Ancus reigned twenty-four years, equal to any of the former kings both in the arts and renown of war and peace. His [p. 49]
sons were now nigh the age of puberty, for this reason Tarquin was more urgent that the assembly for the election of a king should be held as soon as possible.
The assembly being proclaimed, he sent away the boys to hunt towards the time of their meeting. He is said to have been the first who earnestly sued for the crown, and to have made a set speech for the purpose of gaining the affections of the people:
“that he did not aim at any thing unprecedented; for that he was not the first foreigner, (a thing at which any one might feel indignation or surprise,) but the third who aspired to the sovereignty of Rome. That Tatius not only from being an alien, but even an enemy, was made king: that Numa, unacquainted with the city, and without soliciting it, had been voluntarily invited by them to the throne.
That he, as soon as he was his own master, had come to Rome with his wife and whole fortune, and had there spent a greater part of that age, in which men are employed in civil offices, than he had in his native country:
that he had both in peace and war thoroughly learned the Roman laws and religious customs, under a master not to be objected to, king Ancus himself; that he had vied with all in duty and loyalty to his prince, and even with the king himself in his bounty to others.”
While he was recounting these undoubted facts, the people by a great majority elected him king. The same ambition which had prompted Tarquin, in other respects an excellent man, to aspire to the crown, followed him whilst on the throne. And being no less mindful of strengthening his own power, than of increasing that of the commonwealth, he elected a hundred into the fathers, who from that time were called Minorum Gentium, i. e.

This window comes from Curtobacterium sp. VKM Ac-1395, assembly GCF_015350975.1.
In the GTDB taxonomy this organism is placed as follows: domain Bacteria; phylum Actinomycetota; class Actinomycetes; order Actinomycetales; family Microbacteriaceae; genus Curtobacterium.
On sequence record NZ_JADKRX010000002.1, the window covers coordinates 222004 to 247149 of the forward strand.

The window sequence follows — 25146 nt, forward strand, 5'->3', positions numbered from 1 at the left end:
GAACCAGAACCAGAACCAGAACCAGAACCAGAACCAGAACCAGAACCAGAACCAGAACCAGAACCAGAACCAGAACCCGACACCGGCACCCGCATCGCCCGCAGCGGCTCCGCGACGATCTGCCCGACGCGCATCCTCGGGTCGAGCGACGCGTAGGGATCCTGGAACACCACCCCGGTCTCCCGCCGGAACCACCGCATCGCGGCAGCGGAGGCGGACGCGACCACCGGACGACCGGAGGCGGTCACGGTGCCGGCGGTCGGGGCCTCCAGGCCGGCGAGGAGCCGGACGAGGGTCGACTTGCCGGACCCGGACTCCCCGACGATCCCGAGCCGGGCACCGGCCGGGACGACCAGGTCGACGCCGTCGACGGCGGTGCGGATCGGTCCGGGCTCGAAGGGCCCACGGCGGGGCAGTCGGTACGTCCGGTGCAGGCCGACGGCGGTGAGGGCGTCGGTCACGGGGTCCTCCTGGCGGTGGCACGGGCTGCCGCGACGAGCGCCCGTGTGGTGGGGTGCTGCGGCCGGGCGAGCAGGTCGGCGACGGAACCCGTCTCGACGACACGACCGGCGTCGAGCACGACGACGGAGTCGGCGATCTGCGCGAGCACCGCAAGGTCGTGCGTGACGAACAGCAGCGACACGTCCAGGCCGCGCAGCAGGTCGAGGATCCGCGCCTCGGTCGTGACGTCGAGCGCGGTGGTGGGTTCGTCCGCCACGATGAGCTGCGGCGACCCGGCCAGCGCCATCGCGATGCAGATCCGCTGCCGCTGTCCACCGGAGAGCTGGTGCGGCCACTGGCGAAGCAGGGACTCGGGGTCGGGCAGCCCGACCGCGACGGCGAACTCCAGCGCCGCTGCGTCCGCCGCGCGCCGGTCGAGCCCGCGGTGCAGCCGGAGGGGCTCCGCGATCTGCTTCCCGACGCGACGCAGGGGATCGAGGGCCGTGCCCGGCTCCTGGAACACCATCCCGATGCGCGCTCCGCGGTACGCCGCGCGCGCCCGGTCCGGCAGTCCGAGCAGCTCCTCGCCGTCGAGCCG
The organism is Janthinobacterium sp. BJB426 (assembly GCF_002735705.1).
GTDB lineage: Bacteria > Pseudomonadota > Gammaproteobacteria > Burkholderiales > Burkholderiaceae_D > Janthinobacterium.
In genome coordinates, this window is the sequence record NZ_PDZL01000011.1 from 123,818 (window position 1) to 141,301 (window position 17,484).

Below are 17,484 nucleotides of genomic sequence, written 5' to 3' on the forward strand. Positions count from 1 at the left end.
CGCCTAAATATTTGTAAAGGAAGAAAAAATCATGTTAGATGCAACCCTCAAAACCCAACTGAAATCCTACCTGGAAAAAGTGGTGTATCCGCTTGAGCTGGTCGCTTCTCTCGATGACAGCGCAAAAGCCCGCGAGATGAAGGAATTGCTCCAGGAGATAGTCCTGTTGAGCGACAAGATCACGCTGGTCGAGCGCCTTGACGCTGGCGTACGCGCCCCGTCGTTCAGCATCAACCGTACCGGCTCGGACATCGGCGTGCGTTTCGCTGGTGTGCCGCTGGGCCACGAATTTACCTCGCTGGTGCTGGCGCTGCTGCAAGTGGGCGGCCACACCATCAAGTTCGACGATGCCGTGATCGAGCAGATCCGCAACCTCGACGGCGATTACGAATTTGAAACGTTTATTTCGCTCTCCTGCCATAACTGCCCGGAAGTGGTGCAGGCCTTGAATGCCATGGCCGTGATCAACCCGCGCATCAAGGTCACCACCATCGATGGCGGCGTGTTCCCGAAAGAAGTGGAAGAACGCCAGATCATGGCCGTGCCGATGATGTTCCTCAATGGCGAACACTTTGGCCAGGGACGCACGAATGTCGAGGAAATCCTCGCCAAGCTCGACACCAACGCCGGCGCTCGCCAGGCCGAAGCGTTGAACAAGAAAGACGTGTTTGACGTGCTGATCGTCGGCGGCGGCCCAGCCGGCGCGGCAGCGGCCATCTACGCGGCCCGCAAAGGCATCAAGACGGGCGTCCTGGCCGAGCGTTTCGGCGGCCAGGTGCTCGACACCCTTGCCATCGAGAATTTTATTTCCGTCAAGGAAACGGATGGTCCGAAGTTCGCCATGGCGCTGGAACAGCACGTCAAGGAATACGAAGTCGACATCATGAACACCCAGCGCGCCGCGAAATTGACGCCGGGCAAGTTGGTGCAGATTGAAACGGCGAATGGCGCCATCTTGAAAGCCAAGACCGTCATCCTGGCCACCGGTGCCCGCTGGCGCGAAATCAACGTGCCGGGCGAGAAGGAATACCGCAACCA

of the younger families: a party hearty in the king's cause, by whose favour they had got into the senate.
The first war he waged was with the Latins, from whom he took the town of Apiolae by storm, and having brought back thence more booty than the character of the war would lead one to expect, he celebrated games with more cost and magnificence than former kings.
The place for the circus, which is now called Maximus, was then first marked out, and spaces were parted off for the senators and knights, where they might each erect seats for themselves:
they were called fori (benches). They viewed the games from scaffolding which supported seats [p. 50]
twelve feet high from the ground. The show took place; horses and boxers were sent for, chiefly from Etruria.
These solemn games afterwards continued annual, being variously called the Roman and Great (games). By the same king also spaces round the forum were portioned off for private individuals to build on; porticoes and shops were erected.